Next, the power supply is powered up and the foot pedal electrical switch is pressed, and we’re ready to go.  When the gun is triggered, a small cloud of power exits the gun.  The gun is held 6 to 8 inches from the target and moved around until all areas are coated.  (The gun should be kept level or pointed down.  If the gun is pointed up, the outlet tube may come in contact with the power in the cup resulting in a glob of powder exiting the gun.) The inside corners tend to get less powder so these areas are coated first by holding the gun very close.  The rack is rotated as required to cover all sides.  If you mess up and get piles on the powder on the top, the powder can be blown off with the air gun and recoated.  (I have an air gun permanently connect and about 10 psi works fine for this.)   After all areas are uniformly coated the foot switch is released and the power supply is turned off.  The tip of  the gun is then touched to the clip on the end of the ground wire to discharge the gun. You’ll get a nice half-inch arc if everything is running right.    It’s a good idea to double check at this time to make sure everything is coated properly.  There is no rush and there is no problem with turning the power back on and spaying some area again.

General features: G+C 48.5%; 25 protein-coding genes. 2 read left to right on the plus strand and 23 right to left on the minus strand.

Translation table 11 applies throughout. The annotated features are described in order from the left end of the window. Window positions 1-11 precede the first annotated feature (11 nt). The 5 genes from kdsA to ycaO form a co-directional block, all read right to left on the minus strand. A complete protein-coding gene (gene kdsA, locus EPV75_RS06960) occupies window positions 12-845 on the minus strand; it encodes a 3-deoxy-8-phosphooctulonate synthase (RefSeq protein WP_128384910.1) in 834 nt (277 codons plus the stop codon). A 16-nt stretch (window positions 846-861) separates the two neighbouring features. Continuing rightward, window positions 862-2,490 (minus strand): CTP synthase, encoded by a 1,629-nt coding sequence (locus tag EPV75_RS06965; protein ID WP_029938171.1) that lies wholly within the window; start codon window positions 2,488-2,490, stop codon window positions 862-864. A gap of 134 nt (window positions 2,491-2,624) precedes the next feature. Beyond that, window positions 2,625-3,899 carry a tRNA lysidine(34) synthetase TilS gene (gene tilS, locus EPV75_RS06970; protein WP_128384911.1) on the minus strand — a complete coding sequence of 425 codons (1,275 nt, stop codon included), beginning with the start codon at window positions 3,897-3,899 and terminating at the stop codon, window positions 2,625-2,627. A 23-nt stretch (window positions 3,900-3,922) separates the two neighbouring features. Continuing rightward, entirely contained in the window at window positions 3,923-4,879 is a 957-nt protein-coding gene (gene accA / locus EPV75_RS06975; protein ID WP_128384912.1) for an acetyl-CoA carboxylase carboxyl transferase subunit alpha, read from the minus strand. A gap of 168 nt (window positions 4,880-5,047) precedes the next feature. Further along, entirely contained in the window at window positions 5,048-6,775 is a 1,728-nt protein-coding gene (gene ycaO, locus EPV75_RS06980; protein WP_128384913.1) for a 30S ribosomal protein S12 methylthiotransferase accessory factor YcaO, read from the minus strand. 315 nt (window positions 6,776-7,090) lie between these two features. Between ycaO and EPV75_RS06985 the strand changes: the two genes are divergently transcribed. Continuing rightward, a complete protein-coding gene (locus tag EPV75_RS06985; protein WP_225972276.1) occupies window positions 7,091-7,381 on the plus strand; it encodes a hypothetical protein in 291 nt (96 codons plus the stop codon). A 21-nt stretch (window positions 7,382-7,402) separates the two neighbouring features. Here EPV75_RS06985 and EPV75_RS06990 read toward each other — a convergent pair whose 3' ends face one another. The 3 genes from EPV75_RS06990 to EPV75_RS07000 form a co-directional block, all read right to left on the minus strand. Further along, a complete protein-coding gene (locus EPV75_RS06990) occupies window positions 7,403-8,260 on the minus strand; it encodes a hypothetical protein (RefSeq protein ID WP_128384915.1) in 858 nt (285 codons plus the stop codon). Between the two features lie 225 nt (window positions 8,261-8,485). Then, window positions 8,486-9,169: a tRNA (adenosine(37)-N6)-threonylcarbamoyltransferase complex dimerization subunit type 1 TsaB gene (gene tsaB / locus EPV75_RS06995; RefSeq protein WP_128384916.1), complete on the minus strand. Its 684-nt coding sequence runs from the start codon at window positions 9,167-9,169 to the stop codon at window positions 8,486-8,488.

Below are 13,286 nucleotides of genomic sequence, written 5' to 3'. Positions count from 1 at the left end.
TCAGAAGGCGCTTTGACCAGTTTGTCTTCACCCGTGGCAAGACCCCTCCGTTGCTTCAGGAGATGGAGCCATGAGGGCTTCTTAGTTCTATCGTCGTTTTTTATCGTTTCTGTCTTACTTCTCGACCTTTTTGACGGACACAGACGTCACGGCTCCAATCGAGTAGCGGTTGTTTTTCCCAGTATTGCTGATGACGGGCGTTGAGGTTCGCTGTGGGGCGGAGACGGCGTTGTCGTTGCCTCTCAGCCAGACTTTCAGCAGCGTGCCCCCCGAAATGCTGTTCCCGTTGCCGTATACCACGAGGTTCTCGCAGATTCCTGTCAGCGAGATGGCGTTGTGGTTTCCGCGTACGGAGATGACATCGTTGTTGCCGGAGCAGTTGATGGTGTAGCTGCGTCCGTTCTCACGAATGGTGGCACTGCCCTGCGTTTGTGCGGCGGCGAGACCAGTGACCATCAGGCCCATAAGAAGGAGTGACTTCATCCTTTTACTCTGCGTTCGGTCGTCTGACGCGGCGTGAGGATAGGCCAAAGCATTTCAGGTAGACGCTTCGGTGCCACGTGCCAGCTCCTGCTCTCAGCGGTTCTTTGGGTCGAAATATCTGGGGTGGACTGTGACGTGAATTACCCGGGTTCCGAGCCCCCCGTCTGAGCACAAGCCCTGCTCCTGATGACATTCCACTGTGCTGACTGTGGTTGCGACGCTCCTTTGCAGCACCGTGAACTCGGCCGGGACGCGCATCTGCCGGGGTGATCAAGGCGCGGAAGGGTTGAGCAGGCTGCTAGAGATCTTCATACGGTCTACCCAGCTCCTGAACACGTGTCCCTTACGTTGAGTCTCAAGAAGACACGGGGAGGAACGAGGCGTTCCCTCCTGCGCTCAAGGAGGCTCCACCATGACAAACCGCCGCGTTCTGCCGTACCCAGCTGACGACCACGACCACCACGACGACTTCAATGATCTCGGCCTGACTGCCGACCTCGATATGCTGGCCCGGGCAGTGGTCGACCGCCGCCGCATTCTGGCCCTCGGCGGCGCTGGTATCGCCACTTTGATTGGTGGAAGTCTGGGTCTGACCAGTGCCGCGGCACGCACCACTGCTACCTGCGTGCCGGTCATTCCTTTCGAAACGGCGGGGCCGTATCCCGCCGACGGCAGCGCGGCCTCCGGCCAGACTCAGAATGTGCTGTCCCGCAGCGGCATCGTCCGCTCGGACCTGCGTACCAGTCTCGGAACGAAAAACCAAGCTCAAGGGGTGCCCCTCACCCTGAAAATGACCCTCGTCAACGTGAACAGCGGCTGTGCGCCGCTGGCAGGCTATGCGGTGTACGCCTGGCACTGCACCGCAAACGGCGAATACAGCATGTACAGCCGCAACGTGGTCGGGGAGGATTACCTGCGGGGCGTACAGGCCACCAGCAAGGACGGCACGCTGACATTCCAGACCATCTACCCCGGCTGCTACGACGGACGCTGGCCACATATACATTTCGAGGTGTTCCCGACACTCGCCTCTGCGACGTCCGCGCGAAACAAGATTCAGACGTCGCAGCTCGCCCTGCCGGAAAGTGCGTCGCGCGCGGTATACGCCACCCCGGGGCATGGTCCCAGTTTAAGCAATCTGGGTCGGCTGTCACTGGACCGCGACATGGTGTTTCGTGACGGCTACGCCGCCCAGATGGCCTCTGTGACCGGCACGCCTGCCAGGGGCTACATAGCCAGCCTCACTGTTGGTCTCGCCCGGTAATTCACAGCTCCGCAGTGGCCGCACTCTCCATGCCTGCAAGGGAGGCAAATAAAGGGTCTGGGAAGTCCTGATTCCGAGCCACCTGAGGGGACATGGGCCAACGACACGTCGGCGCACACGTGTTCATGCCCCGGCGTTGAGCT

Next, the rack with powdered parts is transferred to the pre-heated oven.   The curing should be done at 350 to 400 degrees.    It’s wise to get an inexpensive oven thermometer to make sure the oven thermostat is calibrated properly. Heat thin sheet metal for about 15 minutes, heaver objects such as hydraulic cylinders and wheels for 25 minutes.  When done, turn off the oven, crack the door and let cool slowly.   Objects of small mass cool quickly.  Larger objects such as hydraulic cylinders may take half hour or longer.

The following photos show some of the first things PCed.  The brake servo was sprayed with engine paint rather than PCed out of fear that the heat would damage the rubber diaphragm.  Everything else was PCed.   The small box-like things are relay cases.  The internal electrical parts were removed before the cases were blasted and PCed.   The wiper motor cover was finished in black wrinkle and the associated gear assembly in aluminum.  


FT says that pieces can be coated up to three times after which the part must be stripped.  He also says that a very sharp abrasive such as “black beauty slag” must be used to strip the powder coating.   I spent several hours stripping a TR6 carb float chamber without this abrasive --- what a mess.

Some paints such as silver must be clear coated to avoid deterioration from UV.    This is a two-step process, a coat of silver and then a coat of clear.   I haven’t done that yet.   A second and then a third coat were put on the pedal bracket.  A few areas were missed the first time and the second time a few areas were too thin and turned out rough.  The third time gave barely acceptable results.  This part is hidden; otherwise it’d been stripped and done again.